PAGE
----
The recent controversy about the use of the Paris Club debt refund to states brings out the nature of governance at the state level in its true light. The controversy borders on whether the Federal Government should release the second tranche of funds due to states in the light of the unaccounted use of the first tranche released late 2016. This kind of situation creates a huge dilemma for any enlightened and knowledgeable mind, especially if one is at home to constitutionalism on a federal setting, and the rudiments of the 1999 Constitution. It is imperative to put the issues in their proper context by recalling that the Constitution of the Federal Republic of Nigeria 1999 creates federal and state legislatures. The federal legislature being the Senate and House of Representatives is responsible for lawmaking, including the power of appropriation. It also exercises oversight on designated federal executive activities. At the state level, the state House of Assembly is the legislative arm and exercises powers similar to the powers of the National Assembly in state matters. This also includes the power of appropriation and oversight.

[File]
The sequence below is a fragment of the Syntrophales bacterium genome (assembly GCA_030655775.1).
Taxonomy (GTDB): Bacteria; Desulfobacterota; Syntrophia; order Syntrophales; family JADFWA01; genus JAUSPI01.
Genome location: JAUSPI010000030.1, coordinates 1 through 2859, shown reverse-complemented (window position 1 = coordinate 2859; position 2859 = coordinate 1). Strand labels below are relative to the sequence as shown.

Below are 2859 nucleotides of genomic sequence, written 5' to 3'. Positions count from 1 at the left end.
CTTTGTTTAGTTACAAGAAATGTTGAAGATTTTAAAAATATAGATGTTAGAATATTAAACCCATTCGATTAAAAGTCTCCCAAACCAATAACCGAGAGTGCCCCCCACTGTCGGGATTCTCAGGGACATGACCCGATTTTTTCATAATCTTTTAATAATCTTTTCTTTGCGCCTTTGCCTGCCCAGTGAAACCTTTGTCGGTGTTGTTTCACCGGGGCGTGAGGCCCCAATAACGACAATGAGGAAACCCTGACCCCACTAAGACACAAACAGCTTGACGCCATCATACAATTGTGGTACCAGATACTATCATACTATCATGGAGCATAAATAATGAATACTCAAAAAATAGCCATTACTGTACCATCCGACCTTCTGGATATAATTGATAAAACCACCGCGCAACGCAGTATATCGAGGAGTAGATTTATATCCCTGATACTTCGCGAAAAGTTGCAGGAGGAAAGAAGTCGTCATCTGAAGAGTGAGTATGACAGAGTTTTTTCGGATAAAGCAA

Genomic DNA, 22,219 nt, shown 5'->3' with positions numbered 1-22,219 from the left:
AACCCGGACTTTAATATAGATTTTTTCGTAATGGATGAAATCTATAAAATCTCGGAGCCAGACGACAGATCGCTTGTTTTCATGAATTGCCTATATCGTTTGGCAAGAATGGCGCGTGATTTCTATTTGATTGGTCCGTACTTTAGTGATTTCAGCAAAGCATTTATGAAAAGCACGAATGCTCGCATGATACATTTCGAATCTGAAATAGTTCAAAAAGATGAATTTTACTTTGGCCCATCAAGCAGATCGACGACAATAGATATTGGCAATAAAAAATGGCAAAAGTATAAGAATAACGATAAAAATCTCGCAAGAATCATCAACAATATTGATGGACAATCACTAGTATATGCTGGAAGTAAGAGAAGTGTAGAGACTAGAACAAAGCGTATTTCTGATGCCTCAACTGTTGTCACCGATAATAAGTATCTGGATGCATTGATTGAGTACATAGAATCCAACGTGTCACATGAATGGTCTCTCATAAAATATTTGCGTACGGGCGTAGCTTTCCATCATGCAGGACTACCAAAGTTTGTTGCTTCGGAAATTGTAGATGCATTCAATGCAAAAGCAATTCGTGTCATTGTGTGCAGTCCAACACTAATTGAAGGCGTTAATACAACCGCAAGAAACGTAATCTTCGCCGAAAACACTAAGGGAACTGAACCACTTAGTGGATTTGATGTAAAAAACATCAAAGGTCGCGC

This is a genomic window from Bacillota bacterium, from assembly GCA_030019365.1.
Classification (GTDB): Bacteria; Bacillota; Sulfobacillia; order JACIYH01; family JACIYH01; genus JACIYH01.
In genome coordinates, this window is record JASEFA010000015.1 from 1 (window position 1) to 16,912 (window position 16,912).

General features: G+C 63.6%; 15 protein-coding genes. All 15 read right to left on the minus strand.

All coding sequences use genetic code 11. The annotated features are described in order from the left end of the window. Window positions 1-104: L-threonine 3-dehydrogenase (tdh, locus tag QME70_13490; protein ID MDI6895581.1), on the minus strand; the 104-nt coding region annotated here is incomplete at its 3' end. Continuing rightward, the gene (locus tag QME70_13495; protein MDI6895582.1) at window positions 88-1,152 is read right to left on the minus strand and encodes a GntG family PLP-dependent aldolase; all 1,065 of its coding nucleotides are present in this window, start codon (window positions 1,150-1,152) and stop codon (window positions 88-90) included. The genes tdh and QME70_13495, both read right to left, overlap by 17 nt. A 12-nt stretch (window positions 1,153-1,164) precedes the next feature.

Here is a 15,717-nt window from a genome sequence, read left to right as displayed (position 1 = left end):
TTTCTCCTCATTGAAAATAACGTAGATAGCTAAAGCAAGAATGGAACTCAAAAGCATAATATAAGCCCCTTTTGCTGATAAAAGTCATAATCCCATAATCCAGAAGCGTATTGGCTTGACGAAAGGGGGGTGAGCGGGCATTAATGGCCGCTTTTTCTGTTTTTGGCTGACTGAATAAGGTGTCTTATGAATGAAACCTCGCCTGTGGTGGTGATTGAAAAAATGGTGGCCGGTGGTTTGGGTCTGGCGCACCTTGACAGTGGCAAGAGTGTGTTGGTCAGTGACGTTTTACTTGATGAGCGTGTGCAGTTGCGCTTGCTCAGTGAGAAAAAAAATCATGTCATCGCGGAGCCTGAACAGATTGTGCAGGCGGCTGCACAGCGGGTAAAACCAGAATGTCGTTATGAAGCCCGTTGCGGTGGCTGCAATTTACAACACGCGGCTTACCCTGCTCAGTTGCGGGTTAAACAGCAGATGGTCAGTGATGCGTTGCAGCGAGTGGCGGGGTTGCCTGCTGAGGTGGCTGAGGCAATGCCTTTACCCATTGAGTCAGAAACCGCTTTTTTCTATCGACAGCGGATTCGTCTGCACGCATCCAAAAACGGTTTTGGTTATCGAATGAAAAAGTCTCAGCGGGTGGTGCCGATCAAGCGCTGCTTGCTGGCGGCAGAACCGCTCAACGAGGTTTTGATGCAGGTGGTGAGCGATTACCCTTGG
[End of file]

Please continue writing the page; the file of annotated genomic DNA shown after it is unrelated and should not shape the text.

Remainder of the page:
The fact that the Federal Government has started refunding the states monies it over-deducted from them during the debt forgiveness negotiations should be a welcome development. It is not a grant or a benevolent disbursement by the Federal Government to the states. Rather, it is the act of giving back to the states what actually belonged to them in the first instance and was wrongly or inadvertently taken away from them by the Federal Government. Therefore, speaking in abstract legalism, the Federal Government has no power to dictate how the states should use the money so returned. The money should be subject to the appropriation and oversight of the state Houses of Assembly. So, the current federal regime that seeks to ask for an account of how the first tranche was used before disbursing the second could be legally challenged vide the provisions of the 1999 Constitution.